Many software managers struggle with estimating projects. As can be seen from the following chart, the inherent problem with estimating is that small projects can be very easy to estimate, but the required accuracy is not important. On the other hand, large projects are very difficult to estimate, but the required accuracy is very important.
Estmating software video is at the bottom of this page. I would encourage you to read the article and watch the video.
Characteristics of a Good Estimate
Explainable - Often I ask people how they came up with their estimates. To my surprise many people can not explain how the estimate was derived. A good estimate should have a sufficient amount of granularity so it can be explained. A project manager should ask:
What steps were used to derive the estimate?
If a project is going to be a replacement project for an existing application then a logical first step would be understand the size (amount of functionality) of the existing application. This is the minimal amount of acceptable functionality that needs to be delivered.
Another logical step is to analyze any requirements for the new application or project.
If historical data is used, then what was the source of the data?
In the absence of any historical data you can use some industry wide data., but the best data is the data that you collect and glean from your own environment.
There are many ways to collect data from your own organization. Perhaps the easiest way is to examine a few past projects. It is not important to examine every project, but take a sample of several past projects. It is wise to examine the productivity (and what impacted the project) on a project that did not go well. Additionally, it is a good idea to examine a project that was on time and on budget and understand why.
What assumptions were made? And what is the potential impact of the assumption being incorrect?
When I create an estimate for an organization I may have a list of assumption. For example, I recently worked with an organization that did not specify inquiries, drop down lists, but select data tables were included in data model. I made the assumptions that there would be at least one simple inquiry (EQ), plus some sort of ability to maintain the information in the select tables.
Revisable - as the project goes on the project should be revisable. That is, as more and more information is known about a project the estimate should be revised.
It is important to develop upper and lower bounds for a project estimates. The chart above represents how estimates need to converge on the actual as the project goes on.
The following pie chart represents the typical breakdown of effort by major phase. Again, this chart represents a typical project. It would be important to develop ratios for your own organization.
Understanding past historical ratios one can better understand how to revise project estimates. For example, assume a project was estimated at 200 hours. Then it would be expected to spend 40 hours (200 * 20%) on requirements. But if the actual time spent in requirements was 50 hours then the estimate would need to be revised upward.
It would be incorrect to assume that the project is only late 10 hours (50 actual hours - 40 estimated hours). In fact the project would be over budget. In fact, this project would be over budget by 25% (percent change from 40 to 50).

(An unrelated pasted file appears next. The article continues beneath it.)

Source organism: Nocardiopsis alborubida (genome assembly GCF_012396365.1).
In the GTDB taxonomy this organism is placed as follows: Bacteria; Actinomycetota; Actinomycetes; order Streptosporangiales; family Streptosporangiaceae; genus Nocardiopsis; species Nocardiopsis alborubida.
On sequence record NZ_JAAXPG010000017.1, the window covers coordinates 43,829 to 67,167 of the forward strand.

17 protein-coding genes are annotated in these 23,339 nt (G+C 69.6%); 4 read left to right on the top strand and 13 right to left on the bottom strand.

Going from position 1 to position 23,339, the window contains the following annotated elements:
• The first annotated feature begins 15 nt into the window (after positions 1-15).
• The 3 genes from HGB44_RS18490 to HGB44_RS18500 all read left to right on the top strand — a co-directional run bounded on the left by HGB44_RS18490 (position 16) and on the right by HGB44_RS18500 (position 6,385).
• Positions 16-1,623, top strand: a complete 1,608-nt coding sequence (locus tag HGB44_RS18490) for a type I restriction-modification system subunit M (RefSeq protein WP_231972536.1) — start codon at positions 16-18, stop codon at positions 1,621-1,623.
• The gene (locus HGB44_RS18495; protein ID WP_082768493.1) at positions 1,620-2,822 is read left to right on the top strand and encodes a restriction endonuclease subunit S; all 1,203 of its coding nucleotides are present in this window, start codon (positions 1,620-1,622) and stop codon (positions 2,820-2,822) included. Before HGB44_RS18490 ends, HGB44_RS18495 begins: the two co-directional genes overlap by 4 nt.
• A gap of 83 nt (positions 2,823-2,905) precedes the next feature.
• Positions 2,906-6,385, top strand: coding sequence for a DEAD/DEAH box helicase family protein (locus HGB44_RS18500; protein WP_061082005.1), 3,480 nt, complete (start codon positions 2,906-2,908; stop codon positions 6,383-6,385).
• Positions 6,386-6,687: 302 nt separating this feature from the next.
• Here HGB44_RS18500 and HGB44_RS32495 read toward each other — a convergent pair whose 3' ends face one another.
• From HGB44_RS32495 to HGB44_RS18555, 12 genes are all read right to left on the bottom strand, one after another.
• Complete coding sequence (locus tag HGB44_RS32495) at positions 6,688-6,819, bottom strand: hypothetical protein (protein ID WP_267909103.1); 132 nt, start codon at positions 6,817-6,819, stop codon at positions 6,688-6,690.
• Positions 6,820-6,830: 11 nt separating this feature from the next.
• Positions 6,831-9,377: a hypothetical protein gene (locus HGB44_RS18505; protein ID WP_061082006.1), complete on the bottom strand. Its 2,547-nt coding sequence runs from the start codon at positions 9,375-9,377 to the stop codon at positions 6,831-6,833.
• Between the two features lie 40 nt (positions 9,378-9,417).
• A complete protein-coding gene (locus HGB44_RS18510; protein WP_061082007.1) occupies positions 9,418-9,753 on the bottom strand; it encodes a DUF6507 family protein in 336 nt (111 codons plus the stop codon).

The total number of hours for the project has gone up 25%. That means that the original estimate needs to be revised and 25% added or 50 hours (200 * 25%). Therefore the new estimate would be 250 hours.
Estimating User Documentation
Function Points multiplied by 2.5 - 3.5 estimates the number of pages of user documentation. As the application gets larger the number of pages (or Pages/FP rise). The reason for this is not only is the functionality of a particular part of the application described, but also how it relates to other functionality.
What seems to impact productivity?
One of the keys to creating good estimates is understanding what impacts productivity.
The greatest impact on productivity is the size of the project. As size increases productivity falls. As the software project becomes larger and larger marginal cost begins to rise.
Individual contributor skill sets
This is a major reason why small software projects can have such wide swings in productivity rates. Hence, productivity of inexperienced to experienced software developer can be1,000 percent (10 times) for small projects and about 300 percent on larger projects (3 times).
For small projects management skill sets have little or no impact, but on larger projects Management skill sets become more important.
Management skill flattens the productivity curve.
In the 90's it seemed that Java and internet software projects had very high productivity. The reason for this is that most of these projects were relatively small (as compared to mainline or mission critical software applications). As internet applications began to solve more and more business problems and become larger productivity rates (productivity curves) fell in line with more traditional software projects. The choice of technology will shift the entire productivity curve upward or downward.
JAVA and internet applications impact productivity about 20% for small projects (less than 50 function points) and 3% on large projects (greater than 15,000 function points).
The business of estimating software. This video is part of the online function point training course. You can sign up for the course by visitng http://www.MetricsTraining.Com
Source of Data
Over the past seven years of consulting I have gathered data from over a 100 different companies and nearly 1,000 different projects. Additionally, I have collected data and information from surveys and other studies.
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or David Longstreet direct at David@SoftwareMetrics.Com
copyright: Longstreet Consulting Inc. 1992-2008